1. 1)

    With future data volumes (for example, >300 billion base pairs per run on a HiSeq2000 Illumina platform), re-analysis will not be feasible because the data analysis cost will dominate the sequencing cost (Wilkening et al, 2009).

  2. 2)

    Databases used for metagenomic analysis need to be well curated and expanded, the community requires sustained investment into annotation infrastructure.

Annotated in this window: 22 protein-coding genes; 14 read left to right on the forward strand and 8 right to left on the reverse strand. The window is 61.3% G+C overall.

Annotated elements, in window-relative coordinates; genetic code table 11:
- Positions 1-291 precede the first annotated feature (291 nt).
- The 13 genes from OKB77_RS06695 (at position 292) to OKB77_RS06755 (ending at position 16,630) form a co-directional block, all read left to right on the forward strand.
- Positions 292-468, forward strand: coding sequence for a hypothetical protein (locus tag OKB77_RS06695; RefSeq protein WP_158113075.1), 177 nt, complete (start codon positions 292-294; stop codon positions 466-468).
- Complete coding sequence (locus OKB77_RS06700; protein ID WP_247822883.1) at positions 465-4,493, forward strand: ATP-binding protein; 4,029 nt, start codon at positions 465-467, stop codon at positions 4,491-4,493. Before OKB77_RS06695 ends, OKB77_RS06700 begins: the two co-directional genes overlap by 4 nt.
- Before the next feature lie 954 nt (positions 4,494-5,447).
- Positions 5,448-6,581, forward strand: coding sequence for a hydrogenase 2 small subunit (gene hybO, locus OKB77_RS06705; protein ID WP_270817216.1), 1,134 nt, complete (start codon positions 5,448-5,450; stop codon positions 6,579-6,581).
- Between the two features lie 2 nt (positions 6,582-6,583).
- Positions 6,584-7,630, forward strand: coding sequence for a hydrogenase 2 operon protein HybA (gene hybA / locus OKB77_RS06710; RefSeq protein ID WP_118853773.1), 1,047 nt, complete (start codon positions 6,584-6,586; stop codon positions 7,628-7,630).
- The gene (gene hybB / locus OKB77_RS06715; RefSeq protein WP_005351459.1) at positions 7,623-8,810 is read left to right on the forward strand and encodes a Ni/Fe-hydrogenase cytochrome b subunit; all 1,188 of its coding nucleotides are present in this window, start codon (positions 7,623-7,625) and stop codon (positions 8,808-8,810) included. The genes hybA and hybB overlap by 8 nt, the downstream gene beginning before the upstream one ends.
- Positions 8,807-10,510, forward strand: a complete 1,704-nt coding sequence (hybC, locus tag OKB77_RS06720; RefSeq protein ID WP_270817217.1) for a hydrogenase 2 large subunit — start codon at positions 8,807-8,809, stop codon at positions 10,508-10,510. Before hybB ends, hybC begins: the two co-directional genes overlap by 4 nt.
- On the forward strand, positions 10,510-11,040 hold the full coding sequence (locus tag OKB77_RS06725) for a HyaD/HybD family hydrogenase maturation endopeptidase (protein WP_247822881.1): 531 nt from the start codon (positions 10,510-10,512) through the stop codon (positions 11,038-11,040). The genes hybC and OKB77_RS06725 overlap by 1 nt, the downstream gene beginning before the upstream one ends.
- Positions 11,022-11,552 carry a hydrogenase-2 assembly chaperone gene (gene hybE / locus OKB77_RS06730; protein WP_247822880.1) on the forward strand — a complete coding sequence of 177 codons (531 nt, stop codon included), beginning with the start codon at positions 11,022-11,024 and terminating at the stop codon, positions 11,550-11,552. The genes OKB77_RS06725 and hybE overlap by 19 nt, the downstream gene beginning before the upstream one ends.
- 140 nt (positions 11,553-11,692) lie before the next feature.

International coordination of effort and access to sequencers/super computers The genomic project registry (http://www.genomesonline.org) created by Nikos Kyrpides and colleagues, allows tracking of (meta)genome sequencing projects, avoiding costly repetition of identical experiments. A similar registry will be required for ecologically driven sequencing projects, helping to avoid duplication of ecosystems, assisting with project design and allowing for the acquisition of comparable data sets. To provide such a project registry, researchers will need a language to express their projects in a computer searchable way. Through the work of the Genomics Standards Consortium (GSC; http://www.gensc.org), the community is now developing controlled vocabularies that allow accurate (and machine readable) descriptions of ecological sequencing projects, enabling questions like: ‘Show me all studies of Mediterranean marine sediments in less than 100 meters of water.’ This reduces months of paper-searches to seconds of data acquisition.